One year outcome in first episode schizophrenia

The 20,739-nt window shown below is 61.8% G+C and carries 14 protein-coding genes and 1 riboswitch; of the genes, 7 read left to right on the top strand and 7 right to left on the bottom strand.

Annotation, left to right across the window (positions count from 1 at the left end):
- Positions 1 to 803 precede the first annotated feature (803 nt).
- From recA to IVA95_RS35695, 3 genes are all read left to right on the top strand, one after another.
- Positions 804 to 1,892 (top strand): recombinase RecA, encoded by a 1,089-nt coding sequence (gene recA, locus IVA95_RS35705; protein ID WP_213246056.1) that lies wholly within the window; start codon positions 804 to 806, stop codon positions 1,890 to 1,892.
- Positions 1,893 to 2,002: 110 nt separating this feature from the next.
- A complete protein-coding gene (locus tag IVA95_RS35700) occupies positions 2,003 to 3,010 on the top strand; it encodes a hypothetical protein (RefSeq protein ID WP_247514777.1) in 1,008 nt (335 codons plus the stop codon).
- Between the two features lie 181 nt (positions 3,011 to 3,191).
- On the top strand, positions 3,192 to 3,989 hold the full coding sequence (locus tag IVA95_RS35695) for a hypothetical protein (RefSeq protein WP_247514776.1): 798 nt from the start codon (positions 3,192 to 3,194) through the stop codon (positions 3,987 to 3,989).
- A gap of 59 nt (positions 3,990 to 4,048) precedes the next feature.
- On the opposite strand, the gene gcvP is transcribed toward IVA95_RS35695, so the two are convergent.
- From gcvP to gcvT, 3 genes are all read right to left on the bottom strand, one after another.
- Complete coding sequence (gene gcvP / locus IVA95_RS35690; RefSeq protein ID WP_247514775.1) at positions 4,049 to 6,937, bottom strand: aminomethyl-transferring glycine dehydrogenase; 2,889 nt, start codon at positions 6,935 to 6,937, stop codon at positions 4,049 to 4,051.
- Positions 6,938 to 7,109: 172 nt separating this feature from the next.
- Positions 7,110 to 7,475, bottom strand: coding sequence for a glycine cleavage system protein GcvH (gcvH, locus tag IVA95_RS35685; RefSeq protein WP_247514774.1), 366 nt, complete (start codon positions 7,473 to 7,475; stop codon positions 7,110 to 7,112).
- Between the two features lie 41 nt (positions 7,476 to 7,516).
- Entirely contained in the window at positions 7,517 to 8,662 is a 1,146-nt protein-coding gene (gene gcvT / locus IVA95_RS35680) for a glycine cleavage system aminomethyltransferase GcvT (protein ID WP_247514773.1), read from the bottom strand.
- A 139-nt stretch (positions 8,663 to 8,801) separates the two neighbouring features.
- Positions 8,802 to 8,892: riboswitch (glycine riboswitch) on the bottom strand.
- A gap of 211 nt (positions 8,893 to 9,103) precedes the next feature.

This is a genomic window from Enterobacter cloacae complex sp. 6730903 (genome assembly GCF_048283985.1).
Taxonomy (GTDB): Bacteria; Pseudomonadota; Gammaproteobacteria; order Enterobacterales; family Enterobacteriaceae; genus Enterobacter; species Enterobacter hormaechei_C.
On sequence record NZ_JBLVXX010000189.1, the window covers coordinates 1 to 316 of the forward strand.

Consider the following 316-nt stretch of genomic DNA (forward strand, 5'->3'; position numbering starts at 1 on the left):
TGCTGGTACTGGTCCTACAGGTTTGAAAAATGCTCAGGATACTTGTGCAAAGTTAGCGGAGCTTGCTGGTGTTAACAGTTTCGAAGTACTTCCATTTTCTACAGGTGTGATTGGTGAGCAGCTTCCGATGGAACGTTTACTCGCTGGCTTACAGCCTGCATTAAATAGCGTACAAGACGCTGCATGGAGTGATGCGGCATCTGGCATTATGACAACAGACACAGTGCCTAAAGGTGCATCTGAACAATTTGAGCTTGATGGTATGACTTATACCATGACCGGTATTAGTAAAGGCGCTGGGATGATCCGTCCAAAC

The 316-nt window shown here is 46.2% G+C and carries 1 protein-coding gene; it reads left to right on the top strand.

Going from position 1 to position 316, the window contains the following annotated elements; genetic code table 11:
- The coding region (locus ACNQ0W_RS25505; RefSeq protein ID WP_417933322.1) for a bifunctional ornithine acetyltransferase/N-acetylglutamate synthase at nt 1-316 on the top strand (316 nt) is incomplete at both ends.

The aim of this study was to identify the predictors of outcome at one year follow–up after the first psychotic episode of schizophrenia. Seventy–nine first–episode schizophrenia patients were assessed monthly with the Brief Psychiatric Rating Scale (BPRS), Scale for Assessment of Positive Symptoms (SAPS), and Scale for Assessment of Negative Symptoms (SANS) after discharge from their first hospitalization. Outcome measures were presence of relapse and rehospitalization, level of global functioning, employment status and severity of symptoms at one year. A total of 33% of the patients had a relapse, and 12.1% were rehospitalized during one year follow–up. Premorbid childhood functionality was worse in patients who had relapse, but there was no correlation between premorbid adjustment scores and BPRS, SANS and SAPS scores at one year. There was no difference in duration of untreated psychosis (DUP) between patients who had relapse and not; however, the patients who had double relapse, had longer DUP than those without relapse. The time period between discharge and rehospitalization was shorter in patients with longer DUP. Functionality in childhood and noncompliance to the treatment independently contributed to the relapse rate. Functionality in late adolescence independently contributed to the Global Assessment of Functioning (GAF) scale score at one year and the GAF score at discharge appeared as a predictor of employment. The results of the present study suggest that treatment compliance and early premorbid adjustment level seem to be important predictors of relapse rate in first episode schizophrenia.